86 year old Mary Anne Ulco lived in her house for 40 years before it flooded for the first time.
4 feet of water rose into her first floor.
"The reimbursement we got from FEMA was a very, very small portion of what our expenses were. Of course, many people, as it was with myself, it came out of our retirement. We had no mortgage," says Ulco of Conklin.
Depending on their damage, FEMA paid property owners between 5 and 11 thousand dollars.
But in October, 3 months later, FEMA increased disaster aid amounts.
Now, people can get up to 28-thousand.
"People have pulled out of retirement. They have credit card debt. They've taken out loans. They should have been entitled to get more money based on the new FEMA guidelines and we want retroactive resolution to do that," says Flood Victim Advocate Greg Jenkins.
Jenkins worked much of the past year at the Conklin Presbyterian Church recovery center.
Now, he's started a project to get homeowners to fill out these surveys on their repair costs and debt.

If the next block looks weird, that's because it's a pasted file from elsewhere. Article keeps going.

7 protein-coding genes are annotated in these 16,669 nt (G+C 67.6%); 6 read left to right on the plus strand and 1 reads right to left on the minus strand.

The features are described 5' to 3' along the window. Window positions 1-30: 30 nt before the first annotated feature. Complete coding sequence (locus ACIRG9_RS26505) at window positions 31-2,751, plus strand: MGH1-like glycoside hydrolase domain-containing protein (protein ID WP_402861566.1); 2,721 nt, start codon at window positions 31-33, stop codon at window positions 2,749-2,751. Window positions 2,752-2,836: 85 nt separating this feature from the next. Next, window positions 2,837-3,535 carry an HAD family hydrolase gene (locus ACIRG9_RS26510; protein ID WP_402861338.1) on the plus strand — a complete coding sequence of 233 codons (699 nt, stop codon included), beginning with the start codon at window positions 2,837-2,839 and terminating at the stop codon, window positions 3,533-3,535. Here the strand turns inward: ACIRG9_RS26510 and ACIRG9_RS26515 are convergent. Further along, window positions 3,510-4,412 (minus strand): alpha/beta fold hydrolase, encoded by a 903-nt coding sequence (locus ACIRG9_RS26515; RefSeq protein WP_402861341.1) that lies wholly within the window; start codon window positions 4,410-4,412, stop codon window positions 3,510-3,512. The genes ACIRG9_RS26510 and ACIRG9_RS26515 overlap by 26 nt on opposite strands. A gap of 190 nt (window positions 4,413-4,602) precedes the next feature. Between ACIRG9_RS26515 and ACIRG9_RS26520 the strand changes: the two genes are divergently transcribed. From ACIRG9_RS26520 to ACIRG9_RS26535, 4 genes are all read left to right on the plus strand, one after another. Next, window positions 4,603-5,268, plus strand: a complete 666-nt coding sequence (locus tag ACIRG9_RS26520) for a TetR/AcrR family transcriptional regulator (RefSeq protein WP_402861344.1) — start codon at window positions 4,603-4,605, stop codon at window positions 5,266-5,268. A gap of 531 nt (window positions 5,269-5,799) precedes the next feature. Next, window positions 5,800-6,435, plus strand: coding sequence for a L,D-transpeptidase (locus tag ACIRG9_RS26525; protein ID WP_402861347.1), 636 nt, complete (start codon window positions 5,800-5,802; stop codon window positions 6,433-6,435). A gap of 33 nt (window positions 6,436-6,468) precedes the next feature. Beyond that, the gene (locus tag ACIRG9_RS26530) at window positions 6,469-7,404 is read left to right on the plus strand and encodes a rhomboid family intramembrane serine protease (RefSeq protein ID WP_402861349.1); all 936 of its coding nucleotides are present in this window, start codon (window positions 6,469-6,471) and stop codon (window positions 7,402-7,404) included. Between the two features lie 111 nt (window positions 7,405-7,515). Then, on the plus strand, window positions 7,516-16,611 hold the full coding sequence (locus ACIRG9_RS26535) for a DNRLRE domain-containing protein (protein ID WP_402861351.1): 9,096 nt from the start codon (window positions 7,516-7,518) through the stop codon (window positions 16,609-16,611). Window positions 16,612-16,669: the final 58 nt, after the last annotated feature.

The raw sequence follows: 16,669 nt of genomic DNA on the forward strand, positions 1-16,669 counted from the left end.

He'll send them to FEMA to lobby for additional flood aid.
One homeowner feels most homeowners were short changed.
"If they came through with their FEMA assessment crews and they assessed everything and said OK, this person needs X amount of dollars here and they did it in real terms, instead of generic terms, I guess you would say, everybody would have gotten the money they deserved," says Gary Todd of Conklin.
Jenkins wants people who fill out the survey to know, getting more money is a long shot.
He hopes to get the support of the state's lawmakers in Washington to get FEMA to consider more aid.
To get a copy of the survey:
Go to the Broome County Council of Churches building at 3 Otsiningo Street in Binghamton.
Or the Conklin Town Hall.
Or you can email Jenkins at gljoutdoors @ netscape.net.
Jenkins is hoping to collect as many surveys as possible by the end of June.